“Linguistic practice is not for something…[it is not] a means to secure some other end specifiable in advance of engaging in linguistic practice- not adaptation to the environment, survival, reproduction, nor co-operation- though it may serve to promote those ends. Even if.. those functions explain why we came to have language, once we did have it, our transformation into discursive creatures swept all such considerations aside. For discursive practice is a mighty engine for the envisaging and engendering of new ends.” – Robert Brandon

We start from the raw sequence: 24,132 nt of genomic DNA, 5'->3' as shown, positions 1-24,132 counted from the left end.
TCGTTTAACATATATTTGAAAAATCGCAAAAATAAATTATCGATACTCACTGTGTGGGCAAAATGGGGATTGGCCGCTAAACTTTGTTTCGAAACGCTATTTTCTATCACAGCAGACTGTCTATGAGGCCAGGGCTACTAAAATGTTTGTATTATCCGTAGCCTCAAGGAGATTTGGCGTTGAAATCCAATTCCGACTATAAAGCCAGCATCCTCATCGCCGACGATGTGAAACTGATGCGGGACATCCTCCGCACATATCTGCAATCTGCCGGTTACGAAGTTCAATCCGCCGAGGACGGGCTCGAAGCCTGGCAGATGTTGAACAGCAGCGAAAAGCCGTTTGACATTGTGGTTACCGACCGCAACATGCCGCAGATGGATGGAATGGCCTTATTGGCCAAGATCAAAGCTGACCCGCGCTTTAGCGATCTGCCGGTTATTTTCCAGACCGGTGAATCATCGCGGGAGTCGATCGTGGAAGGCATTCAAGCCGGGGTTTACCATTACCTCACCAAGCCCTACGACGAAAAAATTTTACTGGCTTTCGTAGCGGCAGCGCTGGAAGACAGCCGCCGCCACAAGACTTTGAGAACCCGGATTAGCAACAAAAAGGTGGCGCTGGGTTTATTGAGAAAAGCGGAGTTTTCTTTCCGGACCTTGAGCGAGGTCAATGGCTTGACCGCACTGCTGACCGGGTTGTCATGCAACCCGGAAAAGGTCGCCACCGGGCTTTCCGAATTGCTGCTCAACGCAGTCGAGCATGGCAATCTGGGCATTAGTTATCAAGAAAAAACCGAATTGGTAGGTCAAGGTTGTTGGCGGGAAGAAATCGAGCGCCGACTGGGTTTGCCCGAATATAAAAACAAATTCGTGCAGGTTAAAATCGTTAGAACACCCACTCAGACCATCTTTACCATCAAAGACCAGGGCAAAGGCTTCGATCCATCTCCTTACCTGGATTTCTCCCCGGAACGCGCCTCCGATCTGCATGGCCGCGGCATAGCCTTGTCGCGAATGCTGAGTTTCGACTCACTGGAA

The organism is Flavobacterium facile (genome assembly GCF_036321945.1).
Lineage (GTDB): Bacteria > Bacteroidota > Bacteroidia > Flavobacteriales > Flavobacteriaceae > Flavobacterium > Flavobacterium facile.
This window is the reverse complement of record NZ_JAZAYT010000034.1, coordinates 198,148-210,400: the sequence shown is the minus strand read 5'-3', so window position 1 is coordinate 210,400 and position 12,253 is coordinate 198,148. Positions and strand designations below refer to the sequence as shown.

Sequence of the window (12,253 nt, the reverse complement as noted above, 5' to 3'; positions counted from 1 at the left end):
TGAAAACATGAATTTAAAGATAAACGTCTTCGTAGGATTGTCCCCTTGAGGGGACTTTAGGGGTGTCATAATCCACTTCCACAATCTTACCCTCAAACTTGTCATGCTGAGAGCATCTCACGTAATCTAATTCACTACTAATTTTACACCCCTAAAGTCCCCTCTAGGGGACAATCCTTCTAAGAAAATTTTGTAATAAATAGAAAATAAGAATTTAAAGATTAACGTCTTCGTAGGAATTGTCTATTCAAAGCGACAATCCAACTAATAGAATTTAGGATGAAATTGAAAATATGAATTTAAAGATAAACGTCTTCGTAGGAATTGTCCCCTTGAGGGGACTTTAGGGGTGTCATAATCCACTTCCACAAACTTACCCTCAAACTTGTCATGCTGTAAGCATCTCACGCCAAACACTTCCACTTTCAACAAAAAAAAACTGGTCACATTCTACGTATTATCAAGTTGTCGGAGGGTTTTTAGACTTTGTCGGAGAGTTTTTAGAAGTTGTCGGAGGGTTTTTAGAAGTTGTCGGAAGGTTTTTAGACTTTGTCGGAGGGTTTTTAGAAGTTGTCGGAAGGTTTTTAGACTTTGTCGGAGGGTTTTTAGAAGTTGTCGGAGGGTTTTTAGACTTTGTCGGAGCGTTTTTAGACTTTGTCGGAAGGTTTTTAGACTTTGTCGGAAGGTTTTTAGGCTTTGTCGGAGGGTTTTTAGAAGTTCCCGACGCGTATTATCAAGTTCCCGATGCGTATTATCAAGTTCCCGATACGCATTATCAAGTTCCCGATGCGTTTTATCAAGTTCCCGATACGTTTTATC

If this is true- which I believe it is- then the languages we use to talk and write are weighty, wonderful things.
But it is also true that there are simpler languages, ones which skulk around the edges of our linguistic practice and cannot hope to transform us in the same way. These languages are sometimes imagined, sometimes stipulated, sometimes required to fulfil a certain role. They rub uneasily against our native languages- too different for adequate translation, too similar for us to not try and attempt it. Continue reading